Buckstaff Bathhouse Company
“The only remaining continuously operational traditional thermal bathing facility”. Since 1912, Buckstaff Bathhouse Company has offered mineral baths, hot packs, sitz baths, and steam cabinets. For those wanting a massage, they offer those as well! Buckstaff offers you the privacy of individual tubs. All men’s facilities are on the first floor. The second floor is dedicated to the women’s facilities. The highly trained and dedicated personnel of Buckstaff Bathhouse make sure you are treated like a king or a queen during your visit.
DIStracted tip: No reservations or appointments are accepted. The Buckstaff website states that you should allow approximately 1 1/2 hours for the entire process and longer during peak hours.
You’ll find the hours of operation, a complete list of services, and contact information here.
Quapaw Baths & Spa
“As the newest bath and spa to Hot Springs National Park, and historic Bathhouse Row, Quapaw Baths & Spa offers guests a unique way to experience the acclaimed thermal mineral water in our four large capacity thermal water soaking pools as well as a recently opened private bathing area.” (Excerpt hotsprings.org)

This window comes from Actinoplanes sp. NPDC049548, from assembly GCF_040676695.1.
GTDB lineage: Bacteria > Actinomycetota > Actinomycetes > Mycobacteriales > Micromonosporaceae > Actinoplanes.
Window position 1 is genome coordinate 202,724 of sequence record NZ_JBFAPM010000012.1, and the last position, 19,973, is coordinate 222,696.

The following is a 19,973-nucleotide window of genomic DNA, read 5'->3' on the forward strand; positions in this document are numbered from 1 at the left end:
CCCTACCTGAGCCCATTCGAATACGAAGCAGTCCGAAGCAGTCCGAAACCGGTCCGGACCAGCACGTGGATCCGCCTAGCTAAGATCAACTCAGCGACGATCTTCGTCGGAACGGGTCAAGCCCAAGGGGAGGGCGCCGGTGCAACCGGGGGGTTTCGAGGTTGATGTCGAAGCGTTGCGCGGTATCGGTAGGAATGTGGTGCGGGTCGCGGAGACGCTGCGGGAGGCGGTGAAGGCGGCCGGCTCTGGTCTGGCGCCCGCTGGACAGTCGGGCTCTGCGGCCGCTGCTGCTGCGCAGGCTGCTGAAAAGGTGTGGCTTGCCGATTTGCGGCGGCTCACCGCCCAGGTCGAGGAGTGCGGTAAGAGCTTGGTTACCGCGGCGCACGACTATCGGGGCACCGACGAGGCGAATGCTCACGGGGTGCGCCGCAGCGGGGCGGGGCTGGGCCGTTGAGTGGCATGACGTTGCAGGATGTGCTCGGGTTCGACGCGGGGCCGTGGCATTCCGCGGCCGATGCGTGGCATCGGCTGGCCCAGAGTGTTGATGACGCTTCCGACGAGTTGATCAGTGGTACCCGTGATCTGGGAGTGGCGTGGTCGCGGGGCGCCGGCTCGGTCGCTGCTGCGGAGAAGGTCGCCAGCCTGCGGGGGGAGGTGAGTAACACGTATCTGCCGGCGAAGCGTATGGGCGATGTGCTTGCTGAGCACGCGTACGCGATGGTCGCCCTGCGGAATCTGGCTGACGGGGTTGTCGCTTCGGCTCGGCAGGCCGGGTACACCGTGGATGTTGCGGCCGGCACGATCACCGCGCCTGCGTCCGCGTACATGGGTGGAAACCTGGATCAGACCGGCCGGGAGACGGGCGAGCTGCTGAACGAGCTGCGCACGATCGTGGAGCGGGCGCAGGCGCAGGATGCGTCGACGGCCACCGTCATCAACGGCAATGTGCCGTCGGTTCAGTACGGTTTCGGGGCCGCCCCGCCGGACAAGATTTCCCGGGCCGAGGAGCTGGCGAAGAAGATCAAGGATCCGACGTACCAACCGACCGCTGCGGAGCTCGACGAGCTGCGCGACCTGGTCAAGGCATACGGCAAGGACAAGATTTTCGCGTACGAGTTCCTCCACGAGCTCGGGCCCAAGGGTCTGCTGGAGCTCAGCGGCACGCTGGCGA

Quapaw Baths & Spa offers a variety of spa services including:
- Body treatments
- Thermal pools
- Private baths
- Steam Cave
On the weekend, Quapaw Café is open and serves a variety of sandwiches, salads, smoothies, and other drinks.
There’s also a boutique where you can purchase natural environmentally friendly products.
Here is where you’ll find more information about the services, hours of operation, and contact information.
Other spa and bath services
There are many other spa and bath services available. Some of the downtown hotels even offer these services as part of their amenities. If you’d like a complete list, simply use this link.
Two of the most popular tours are the Fordyce Bathhouse Museum & National Park Visitor’s Center and National Park Duck Tours. For those looking for budget-friendly things to do, these rank high on the list.
Fordyce Bathhouse Museum & National Park Visitor’s Center
The Fordyce Bathhouse operated from 1915-1962, when it closed due to declining business. In it’s heyday, Fordyce Bathhouse was declared the best bathhouse in Hot Springs. In 1989, Fordyce opened as the park’s Visitor Center. Guests have the option of a guided or self-guided tour of the building and the facilities. Both are free of charge.
“From the lobby’s marble and stained glass transoms, to the marble partitions of the bath halls, to the stained glass ceiling in the Men’s Bath Hall, you can see why the Fordyce Bathhouse was considered to be the best.” (Excerpt nps.gov)